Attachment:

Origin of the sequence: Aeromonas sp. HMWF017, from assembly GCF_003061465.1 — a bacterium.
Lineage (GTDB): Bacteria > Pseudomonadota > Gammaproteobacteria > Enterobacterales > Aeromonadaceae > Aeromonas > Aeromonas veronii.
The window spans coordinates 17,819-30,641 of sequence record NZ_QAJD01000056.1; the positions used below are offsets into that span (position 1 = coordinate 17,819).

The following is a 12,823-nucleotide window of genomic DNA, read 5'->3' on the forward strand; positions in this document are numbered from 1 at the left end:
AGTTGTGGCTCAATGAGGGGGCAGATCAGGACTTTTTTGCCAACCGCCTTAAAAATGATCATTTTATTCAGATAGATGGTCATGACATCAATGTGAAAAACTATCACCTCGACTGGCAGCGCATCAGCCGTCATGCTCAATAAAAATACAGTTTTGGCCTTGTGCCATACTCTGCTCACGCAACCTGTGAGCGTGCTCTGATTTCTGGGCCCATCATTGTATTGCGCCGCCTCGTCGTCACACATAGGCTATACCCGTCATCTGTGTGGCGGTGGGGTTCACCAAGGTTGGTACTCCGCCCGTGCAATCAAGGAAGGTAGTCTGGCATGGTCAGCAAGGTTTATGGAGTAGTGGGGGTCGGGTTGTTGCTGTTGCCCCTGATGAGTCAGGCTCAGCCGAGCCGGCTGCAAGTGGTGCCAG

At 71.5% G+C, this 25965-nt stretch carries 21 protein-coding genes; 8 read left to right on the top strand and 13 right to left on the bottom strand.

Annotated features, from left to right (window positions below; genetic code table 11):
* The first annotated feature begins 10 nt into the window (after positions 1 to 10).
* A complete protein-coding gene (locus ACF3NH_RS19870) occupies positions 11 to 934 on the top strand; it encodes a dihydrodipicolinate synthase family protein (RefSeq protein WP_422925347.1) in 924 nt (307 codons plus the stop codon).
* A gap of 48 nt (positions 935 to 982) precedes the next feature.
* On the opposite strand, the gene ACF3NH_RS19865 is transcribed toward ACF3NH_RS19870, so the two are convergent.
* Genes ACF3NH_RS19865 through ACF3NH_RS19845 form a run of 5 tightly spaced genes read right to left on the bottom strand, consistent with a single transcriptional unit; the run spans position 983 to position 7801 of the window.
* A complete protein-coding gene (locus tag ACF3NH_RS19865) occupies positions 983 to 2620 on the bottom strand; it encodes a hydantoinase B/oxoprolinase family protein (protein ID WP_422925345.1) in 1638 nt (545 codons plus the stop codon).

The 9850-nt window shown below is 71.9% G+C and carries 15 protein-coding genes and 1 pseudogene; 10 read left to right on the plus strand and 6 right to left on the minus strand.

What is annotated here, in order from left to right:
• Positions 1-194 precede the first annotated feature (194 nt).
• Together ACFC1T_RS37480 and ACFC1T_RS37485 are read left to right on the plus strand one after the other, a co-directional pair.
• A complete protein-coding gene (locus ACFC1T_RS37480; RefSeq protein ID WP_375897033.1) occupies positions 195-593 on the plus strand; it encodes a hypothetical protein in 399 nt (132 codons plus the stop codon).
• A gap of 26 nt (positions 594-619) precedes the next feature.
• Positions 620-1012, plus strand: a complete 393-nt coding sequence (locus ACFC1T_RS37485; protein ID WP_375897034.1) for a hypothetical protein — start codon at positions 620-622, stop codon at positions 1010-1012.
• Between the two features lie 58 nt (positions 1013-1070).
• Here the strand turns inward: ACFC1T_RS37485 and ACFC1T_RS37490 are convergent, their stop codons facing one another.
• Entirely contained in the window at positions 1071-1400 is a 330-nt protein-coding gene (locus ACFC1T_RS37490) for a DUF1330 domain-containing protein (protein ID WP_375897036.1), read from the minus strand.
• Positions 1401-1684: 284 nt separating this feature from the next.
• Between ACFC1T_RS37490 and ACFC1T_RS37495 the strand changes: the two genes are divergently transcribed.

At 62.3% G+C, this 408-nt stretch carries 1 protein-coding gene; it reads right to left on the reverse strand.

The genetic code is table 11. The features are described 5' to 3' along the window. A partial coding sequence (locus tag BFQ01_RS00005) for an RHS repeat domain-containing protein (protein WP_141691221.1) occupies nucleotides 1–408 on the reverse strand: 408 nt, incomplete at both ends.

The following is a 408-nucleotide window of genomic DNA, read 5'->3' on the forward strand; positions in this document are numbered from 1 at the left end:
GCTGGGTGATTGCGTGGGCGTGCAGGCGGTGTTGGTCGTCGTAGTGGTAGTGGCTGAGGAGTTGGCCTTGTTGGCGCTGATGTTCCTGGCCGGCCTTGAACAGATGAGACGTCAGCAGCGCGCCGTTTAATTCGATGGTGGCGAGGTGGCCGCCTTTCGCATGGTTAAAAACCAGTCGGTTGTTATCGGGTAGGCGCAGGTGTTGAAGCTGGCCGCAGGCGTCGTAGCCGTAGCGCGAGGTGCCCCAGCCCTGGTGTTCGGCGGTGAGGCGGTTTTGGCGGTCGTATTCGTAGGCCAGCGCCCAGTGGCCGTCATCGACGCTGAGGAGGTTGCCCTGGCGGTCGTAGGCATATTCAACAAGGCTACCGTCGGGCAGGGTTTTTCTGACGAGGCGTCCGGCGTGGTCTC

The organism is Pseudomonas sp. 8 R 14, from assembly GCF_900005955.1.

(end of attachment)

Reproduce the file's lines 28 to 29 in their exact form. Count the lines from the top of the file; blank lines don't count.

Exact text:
The following is a 408-nucleotide window of genomic DNA, read 5'->3' on the forward strand; positions in this document are numbered from 1 at the left end:
GCTGGGTGATTGCGTGGGCGTGCAGGCGGTGTTGGTCGTCGTAGTGGTAGTGGCTGAGGAGTTGGCCTTGTTGGCGCTGATGTTCCTGGCCGGCCTTGAACAGATGAGACGTCAGCAGCGCGCCGTTTAATTCGATGGTGGCGAGGTGGCCGCCTTTCGCATGGTTAAAAACCAGTCGGTTGTTATCGGGTAGGCGCAGGTGTTGAAGCTGGCCGCAGGCGTCGTAGCCGTAGCGCGAGGTGCCCCAGCCCTGGTGTTCGGCGGTGAGGCGGTTTTGGCGGTCGTATTCGTAGGCCAGCGCCCAGTGGCCGTCATCGACGCTGAGGAGGTTGCCCTGGCGGTCGTAGGCATATTCAACAAGGCTACCGTCGGGCAGGGTTTTTCTGACGAGGCGTCCGGCGTGGTCTC